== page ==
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The NFL is a matchup-driven league. Offensive coordinators are always looking to scheme their playmakers into one-on-one situations against a defender, while defensive coordinators will attempt to do anything in their power to upset the timing and rhythm of the opposing QB.
Despite the obvious impact that defenses have on opposing offenses, fantasy players and fans alike are often left with one-way metrics to describe offenses and defenses that they are then forced to compare against each other in an attempt to identify mismatches.
The goal here is to provide easy-to-decipher charts and notes to define each week’s key matchups and advantages on both sides of the ball in:
Red Zone Efficiency
The following charts display matchup-specific information meant to highlight the largest mismatches in these ever-important facets of football to ultimately gain actionable betting and fantasy takeaways. And, of course, to have fun.
Note: This data is based on what has happened in Weeks 1-10.
Big plays make the football world go round. Matchups between explosive offenses and leaky defenses are exactly what we’re looking for when compiling game stacks in DFS, or when betting an over. We can calculate this with help from NFL.com’s team-based statistics.
Explosive Pass Rate: The sum of an offense’s rate of 20-plus yard completions per pass attempt and the opposing defense’s rate of 20-plus yard completions allowed per pass attempt. A higher percentage is better for offenses (green is good, red is bad).
Explosive Run Rate: The sum of an offense’s rate of 20-plus yard gains per rush attempt and the opposing defense’s rate of 20-plus yard runs allowed per rush attempt. A higher percentage is better for offenses (green is good, red is bad).
Only the Vikings (12.3%), Cowboys (12.1%), Lions (12%), Chiefs (11.2) and Seahawks (11%) have posted an explosive pass-play rate above 11% this season.
Of course, the Lions are a bit compromised at the moment after Matthew Stafford (back, hip) missed his first game since 2010 in Week 10. Backup Jeff Driskel will start for the Lions if Stafford is again sidelined. The 26-year-old QB shouldn't be confused with Detroit's long-time franchise signal caller, but Driskel did at least demonstrate a willingness to throw downfield during last week's loss to the Bears. The 89th-percentile SPARQ-x QB has enough athleticism to make things happen when the play breaks down.
Be sure to monitor our Week 11 Injury Dashboard for daily practice participation along with estimated and official game statuses for every injured player.
Unfortunately for Tyler Boyd and Auden Tate, Finley's reluctance to throw the deep ball in the preseason carried over against the Ravens, as the rookie threw just 2-of-30 passes more than 20 yards downfield. I'm hesitant to treat anyone involved in this passing game as a realistic fantasy option until Finley demonstrates any level of competency despite the plus matchup.
Allen is set up well through the air and always carries a robust rushing floor. Only Lamar Jackson (55.9) has averaged more rushing yards per game than Allen (43.1) over the last two seasons among all QBs. Even more impressive: Todd Gurley, Derrick Henry, Aaron Jones, Christian McCaffrey, James Conner, Jordan Howard and Alvin Kamara are the only players with more rushing scores than Allen (14) since Week 1 of last season.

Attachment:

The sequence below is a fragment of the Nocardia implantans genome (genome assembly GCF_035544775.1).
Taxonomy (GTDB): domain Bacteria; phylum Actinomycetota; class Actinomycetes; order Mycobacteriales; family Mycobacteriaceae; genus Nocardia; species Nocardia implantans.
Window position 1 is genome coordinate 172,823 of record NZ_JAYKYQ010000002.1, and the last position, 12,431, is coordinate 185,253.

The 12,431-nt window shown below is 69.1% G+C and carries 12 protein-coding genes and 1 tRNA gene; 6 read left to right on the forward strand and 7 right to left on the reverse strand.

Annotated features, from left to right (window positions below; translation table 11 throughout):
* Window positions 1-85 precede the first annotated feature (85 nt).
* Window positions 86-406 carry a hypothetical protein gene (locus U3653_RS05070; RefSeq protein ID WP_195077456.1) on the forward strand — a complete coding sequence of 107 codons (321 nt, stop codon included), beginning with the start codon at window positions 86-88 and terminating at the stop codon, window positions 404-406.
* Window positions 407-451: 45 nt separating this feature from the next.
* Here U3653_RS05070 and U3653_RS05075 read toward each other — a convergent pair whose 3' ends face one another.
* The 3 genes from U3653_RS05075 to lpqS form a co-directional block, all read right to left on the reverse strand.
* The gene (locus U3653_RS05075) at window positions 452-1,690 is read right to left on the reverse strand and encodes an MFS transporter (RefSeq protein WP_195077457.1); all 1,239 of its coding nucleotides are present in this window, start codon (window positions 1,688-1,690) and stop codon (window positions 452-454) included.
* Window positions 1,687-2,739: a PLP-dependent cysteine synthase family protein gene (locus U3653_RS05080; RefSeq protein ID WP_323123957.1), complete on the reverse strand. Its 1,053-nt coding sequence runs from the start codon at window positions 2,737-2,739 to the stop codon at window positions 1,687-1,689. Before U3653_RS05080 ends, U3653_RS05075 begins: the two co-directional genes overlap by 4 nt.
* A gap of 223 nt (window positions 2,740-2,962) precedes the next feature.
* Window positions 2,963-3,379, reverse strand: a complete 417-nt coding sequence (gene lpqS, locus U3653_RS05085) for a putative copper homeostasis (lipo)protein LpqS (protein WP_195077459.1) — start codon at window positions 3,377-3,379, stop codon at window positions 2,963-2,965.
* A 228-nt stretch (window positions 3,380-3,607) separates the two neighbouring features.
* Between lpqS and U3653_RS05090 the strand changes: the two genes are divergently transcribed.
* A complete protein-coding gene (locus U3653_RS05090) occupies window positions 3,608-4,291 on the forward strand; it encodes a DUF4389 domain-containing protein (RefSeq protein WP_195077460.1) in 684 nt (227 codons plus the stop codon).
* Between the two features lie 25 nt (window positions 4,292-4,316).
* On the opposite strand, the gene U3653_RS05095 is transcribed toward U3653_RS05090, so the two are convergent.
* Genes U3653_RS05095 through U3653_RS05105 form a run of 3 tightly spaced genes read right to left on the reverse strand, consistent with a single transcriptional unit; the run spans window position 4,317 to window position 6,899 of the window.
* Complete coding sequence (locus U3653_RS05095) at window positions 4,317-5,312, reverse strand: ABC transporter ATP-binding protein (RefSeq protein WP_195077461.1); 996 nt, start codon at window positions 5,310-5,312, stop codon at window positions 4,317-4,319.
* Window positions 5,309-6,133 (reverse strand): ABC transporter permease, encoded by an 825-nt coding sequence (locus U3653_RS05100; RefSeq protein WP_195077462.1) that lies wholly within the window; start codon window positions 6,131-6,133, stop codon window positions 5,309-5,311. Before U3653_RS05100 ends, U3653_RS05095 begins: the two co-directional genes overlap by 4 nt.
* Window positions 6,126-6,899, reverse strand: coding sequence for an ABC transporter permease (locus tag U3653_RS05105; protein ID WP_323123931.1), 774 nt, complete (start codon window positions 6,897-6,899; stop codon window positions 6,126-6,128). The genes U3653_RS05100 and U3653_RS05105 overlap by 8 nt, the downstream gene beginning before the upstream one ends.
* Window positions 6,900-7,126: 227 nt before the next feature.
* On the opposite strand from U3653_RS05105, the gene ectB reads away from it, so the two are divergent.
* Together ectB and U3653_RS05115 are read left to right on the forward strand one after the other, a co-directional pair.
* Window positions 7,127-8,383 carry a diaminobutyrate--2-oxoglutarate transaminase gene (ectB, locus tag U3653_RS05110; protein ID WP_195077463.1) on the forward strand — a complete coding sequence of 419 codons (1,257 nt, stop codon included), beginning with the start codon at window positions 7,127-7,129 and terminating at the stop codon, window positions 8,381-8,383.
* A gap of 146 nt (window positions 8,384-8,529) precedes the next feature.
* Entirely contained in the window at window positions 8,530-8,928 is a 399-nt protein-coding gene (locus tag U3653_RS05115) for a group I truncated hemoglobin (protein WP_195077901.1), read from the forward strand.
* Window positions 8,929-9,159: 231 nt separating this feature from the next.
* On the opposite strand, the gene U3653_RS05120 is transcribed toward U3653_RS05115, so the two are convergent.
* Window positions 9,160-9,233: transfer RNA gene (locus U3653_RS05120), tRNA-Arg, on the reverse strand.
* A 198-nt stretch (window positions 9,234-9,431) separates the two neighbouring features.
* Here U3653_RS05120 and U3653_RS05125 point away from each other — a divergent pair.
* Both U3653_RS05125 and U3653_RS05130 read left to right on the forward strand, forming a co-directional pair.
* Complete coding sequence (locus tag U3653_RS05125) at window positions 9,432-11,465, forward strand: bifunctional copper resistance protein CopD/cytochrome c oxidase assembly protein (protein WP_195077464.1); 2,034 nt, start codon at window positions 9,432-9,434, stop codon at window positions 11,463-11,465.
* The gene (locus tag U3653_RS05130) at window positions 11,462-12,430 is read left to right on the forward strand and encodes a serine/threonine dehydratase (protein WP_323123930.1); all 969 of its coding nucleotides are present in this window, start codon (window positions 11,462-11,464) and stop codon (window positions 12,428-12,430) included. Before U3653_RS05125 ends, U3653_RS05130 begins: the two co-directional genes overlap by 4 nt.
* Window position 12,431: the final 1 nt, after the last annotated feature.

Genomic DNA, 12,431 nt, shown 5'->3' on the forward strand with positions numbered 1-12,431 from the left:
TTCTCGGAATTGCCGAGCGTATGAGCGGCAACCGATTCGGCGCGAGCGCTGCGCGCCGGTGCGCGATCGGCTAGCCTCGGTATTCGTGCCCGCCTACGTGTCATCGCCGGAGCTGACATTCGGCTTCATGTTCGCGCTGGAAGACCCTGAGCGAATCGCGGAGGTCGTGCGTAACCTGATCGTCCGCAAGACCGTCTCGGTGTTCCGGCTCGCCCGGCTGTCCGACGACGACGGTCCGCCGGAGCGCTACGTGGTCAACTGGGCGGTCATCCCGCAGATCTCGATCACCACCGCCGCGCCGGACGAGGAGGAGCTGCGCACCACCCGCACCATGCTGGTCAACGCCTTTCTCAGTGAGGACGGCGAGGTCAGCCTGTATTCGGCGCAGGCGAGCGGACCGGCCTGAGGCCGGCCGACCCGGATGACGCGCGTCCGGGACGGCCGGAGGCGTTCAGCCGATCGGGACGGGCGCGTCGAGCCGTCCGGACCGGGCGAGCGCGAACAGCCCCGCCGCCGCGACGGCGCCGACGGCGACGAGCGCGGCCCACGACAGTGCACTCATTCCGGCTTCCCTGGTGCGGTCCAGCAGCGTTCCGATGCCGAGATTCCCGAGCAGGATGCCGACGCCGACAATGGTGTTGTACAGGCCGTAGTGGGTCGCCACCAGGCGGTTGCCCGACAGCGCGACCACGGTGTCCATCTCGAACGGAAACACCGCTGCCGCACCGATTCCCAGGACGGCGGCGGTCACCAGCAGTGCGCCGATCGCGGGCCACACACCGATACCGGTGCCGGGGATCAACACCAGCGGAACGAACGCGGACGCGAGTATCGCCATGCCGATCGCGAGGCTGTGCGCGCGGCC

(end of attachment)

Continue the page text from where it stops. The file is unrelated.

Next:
The Bengals (14.6%), Raiders (14.1%), Dolphins (13.2%), Giants (12.2%) and Lions (11.3%) are the only defenses to allow an explosive pass-play rate above 11% this season.
The Lions rank among the league's bottom-12 defenses in yards allowed per game to both opposing No. 1 and No. 2 WRs (Football Outsiders).
The Cardinals have struggled to elevate multiple fantasy-relevant WRs beyond Christian Kirk and Larry Fitzgerald. Andy Isabella is the one complementary WR in this offense worth keeping an eye on. He leads all rookies with 3.41 yards per route run while catching all six of his targets for 174 yards and a touchdown over the past four weeks. Don't expect a breakout game against the 49ers, but perhaps the Cardinals will give their 2019 second-round pick more of a full-time role following the team's Week 12 bye.
Note that the Falcons could benefit from facing the Panthers' banged-up secondary. CBs James Bradberry (groin), Donte Jackson (hip) and Ross Cockrell (quad) each failed to get in a full practice on Wednesday.
Backfields that are poised for success in busting off some big runs include the Falcons, Jaguars, Cardinals, Ravens and Raiders.
Devonta Freeman (foot) is reportedly at risk of missing a week or two. Coach Dan Quinn said he's "confident" that Brian Hill can handle a lead role if Freeman is ultimately sidelined. Hill deserves to be the week's most-popular addition on the waiver wire ahead of a smash spot against the Panthers' 32nd-ranked defense in DVOA against the run (Football Outsiders).
The Dolphins are the only offense that still doesn't have a rush of at least 20 yards through seven weeks.
Additional run games that don't appear to be set up all that well to break off some explosive plays on the ground include the Jets, Bengals, Patriots, Bears, Redskins and Lions.
Fast-paced games lead to more plays, which lead to more points. Every week usually consists of at least a few games that could resemble a track meet based on their combined situation-neutral pace (Football Outsiders).
Combined Situation-Neutral Pace: Represents the combined situation-neutral pace between each matchup’s two offenses. A lower number indicates fewer average seconds per play (green = fast-paced game), while a higher number indicates more average seconds per play (red = slow-paced game).